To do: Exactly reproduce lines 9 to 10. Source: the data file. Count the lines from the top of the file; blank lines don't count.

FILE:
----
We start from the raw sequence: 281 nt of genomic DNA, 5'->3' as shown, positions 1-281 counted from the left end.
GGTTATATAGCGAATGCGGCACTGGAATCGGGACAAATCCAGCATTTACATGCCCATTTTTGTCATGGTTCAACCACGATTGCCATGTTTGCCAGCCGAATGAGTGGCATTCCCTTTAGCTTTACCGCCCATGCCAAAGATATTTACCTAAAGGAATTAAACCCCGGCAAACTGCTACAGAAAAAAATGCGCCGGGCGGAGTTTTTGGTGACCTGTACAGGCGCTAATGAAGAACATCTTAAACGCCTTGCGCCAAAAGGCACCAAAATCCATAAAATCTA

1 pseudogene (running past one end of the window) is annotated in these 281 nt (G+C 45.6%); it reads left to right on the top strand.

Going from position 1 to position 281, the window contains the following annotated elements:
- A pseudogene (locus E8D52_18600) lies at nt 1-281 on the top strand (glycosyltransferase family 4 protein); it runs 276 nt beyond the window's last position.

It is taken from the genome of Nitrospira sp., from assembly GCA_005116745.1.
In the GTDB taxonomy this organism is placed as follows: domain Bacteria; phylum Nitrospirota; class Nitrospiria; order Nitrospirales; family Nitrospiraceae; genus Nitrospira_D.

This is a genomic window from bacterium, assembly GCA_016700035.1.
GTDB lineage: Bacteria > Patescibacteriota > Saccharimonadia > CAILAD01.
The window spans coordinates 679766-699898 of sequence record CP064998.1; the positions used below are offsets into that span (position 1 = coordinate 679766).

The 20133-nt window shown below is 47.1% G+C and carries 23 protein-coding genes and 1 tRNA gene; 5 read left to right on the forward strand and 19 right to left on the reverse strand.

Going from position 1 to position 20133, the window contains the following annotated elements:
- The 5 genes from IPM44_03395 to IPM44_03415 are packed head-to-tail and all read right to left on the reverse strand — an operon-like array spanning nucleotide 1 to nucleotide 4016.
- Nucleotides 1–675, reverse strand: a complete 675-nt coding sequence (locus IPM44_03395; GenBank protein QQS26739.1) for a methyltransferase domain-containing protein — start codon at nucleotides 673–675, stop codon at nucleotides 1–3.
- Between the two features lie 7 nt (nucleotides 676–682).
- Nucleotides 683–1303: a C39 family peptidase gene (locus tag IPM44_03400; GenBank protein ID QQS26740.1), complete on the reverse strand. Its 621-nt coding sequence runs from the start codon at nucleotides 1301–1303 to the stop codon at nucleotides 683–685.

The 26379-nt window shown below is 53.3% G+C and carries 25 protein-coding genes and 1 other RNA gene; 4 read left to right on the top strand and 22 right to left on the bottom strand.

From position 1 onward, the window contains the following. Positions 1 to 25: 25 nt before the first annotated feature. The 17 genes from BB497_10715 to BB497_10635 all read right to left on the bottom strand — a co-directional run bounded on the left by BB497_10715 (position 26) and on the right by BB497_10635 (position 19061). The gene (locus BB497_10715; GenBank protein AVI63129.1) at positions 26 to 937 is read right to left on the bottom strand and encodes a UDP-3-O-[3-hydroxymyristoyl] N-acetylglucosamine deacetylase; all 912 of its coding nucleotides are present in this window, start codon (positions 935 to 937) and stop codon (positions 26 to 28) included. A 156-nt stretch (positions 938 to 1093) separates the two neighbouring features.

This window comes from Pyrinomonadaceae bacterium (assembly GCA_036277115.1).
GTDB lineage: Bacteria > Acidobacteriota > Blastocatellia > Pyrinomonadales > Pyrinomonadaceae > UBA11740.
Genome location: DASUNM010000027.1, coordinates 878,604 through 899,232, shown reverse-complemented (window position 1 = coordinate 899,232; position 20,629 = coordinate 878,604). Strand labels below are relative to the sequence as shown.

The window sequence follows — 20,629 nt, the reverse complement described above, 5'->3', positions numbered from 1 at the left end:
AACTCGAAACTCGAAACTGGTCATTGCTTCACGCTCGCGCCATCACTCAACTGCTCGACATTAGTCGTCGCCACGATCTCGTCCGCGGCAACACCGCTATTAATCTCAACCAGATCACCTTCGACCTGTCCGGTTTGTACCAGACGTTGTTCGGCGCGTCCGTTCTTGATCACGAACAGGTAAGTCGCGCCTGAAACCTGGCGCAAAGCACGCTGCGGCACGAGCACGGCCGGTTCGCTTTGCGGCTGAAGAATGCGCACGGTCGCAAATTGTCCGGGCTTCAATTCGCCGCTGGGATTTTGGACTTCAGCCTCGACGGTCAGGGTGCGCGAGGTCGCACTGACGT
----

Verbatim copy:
GTDB lineage: Bacteria > Patescibacteriota > Saccharimonadia > CAILAD01.
The window spans coordinates 679766-699898 of sequence record CP064998.1; the positions used below are offsets into that span (position 1 = coordinate 679766).